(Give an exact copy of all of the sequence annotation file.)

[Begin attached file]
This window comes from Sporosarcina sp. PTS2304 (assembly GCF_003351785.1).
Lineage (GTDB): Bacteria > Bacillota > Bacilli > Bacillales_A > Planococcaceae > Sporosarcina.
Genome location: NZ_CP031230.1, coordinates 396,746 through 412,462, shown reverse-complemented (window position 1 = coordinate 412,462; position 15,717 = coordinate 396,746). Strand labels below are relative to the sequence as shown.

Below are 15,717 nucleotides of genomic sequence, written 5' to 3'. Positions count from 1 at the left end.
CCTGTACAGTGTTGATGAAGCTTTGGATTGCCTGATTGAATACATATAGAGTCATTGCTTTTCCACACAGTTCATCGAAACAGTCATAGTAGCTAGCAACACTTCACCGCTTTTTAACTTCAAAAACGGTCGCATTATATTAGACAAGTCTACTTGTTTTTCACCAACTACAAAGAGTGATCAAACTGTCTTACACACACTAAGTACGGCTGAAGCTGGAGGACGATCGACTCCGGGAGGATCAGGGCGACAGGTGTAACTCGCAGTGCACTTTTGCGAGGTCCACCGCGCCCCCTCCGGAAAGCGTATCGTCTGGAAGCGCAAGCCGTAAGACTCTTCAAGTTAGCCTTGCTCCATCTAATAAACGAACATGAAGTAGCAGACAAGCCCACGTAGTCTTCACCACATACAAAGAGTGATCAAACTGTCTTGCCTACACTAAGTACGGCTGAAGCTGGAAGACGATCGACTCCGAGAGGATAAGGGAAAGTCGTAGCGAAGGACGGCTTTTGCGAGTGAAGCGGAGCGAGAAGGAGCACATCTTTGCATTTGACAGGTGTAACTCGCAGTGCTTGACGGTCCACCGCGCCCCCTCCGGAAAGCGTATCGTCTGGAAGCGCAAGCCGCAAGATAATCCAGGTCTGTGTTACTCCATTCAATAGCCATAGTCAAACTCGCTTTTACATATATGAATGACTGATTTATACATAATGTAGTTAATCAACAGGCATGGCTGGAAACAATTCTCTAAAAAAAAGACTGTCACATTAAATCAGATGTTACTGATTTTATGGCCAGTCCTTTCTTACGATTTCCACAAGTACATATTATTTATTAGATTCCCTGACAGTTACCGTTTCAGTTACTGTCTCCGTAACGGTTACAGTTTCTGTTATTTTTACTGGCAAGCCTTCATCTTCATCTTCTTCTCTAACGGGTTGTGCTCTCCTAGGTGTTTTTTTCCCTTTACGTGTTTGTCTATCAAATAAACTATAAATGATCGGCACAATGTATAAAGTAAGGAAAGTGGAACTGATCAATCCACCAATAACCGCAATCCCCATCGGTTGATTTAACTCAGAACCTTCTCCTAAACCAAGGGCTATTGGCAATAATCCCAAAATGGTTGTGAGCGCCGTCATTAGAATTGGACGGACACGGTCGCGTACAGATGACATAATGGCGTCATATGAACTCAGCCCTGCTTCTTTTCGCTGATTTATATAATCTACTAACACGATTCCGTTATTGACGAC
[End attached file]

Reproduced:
This window comes from Sporosarcina sp. PTS2304 (assembly GCF_003351785.1).
Lineage (GTDB): Bacteria > Bacillota > Bacilli > Bacillales_A > Planococcaceae > Sporosarcina.
Genome location: NZ_CP031230.1, coordinates 396,746 through 412,462, shown reverse-complemented (window position 1 = coordinate 412,462; position 15,717 = coordinate 396,746). Strand labels below are relative to the sequence as shown.

Below are 15,717 nucleotides of genomic sequence, written 5' to 3'. Positions count from 1 at the left end.
CCTGTACAGTGTTGATGAAGCTTTGGATTGCCTGATTGAATACATATAGAGTCATTGCTTTTCCACACAGTTCATCGAAACAGTCATAGTAGCTAGCAACACTTCACCGCTTTTTAACTTCAAAAACGGTCGCATTATATTAGACAAGTCTACTTGTTTTTCACCAACTACAAAGAGTGATCAAACTGTCTTACACACACTAAGTACGGCTGAAGCTGGAGGACGATCGACTCCGGGAGGATCAGGGCGACAGGTGTAACTCGCAGTGCACTTTTGCGAGGTCCACCGCGCCCCCTCCGGAAAGCGTATCGTCTGGAAGCGCAAGCCGTAAGACTCTTCAAGTTAGCCTTGCTCCATCTAATAAACGAACATGAAGTAGCAGACAAGCCCACGTAGTCTTCACCACATACAAAGAGTGATCAAACTGTCTTGCCTACACTAAGTACGGCTGAAGCTGGAAGACGATCGACTCCGAGAGGATAAGGGAAAGTCGTAGCGAAGGACGGCTTTTGCGAGTGAAGCGGAGCGAGAAGGAGCACATCTTTGCATTTGACAGGTGTAACTCGCAGTGCTTGACGGTCCACCGCGCCCCCTCCGGAAAGCGTATCGTCTGGAAGCGCAAGCCGCAAGATAATCCAGGTCTGTGTTACTCCATTCAATAGCCATAGTCAAACTCGCTTTTACATATATGAATGACTGATTTATACATAATGTAGTTAATCAACAGGCATGGCTGGAAACAATTCTCTAAAAAAAAGACTGTCACATTAAATCAGATGTTACTGATTTTATGGCCAGTCCTTTCTTACGATTTCCACAAGTACATATTATTTATTAGATTCCCTGACAGTTACCGTTTCAGTTACTGTCTCCGTAACGGTTACAGTTTCTGTTATTTTTACTGGCAAGCCTTCATCTTCATCTTCTTCTCTAACGGGTTGTGCTCTCCTAGGTGTTTTTTTCCCTTTACGTGTTTGTCTATCAAATAAACTATAAATGATCGGCACAATGTATAAAGTAAGGAAAGTGGAACTGATCAATCCACCAATAACCGCAATCCCCATCGGTTGATTTAACTCAGAACCTTCTCCTAAACCAAGGGCTATTGGCAATAATCCCAAAATGGTTGTGAGCGCCGTCATTAGAATTGGACGGACACGGTCGCGTACAGATGACATAATGGCGTCATATGAACTCAGCCCTGCTTCTTTTCGCTGATTTATATAATCTACTAACACGATTCCGTTATTGACGAC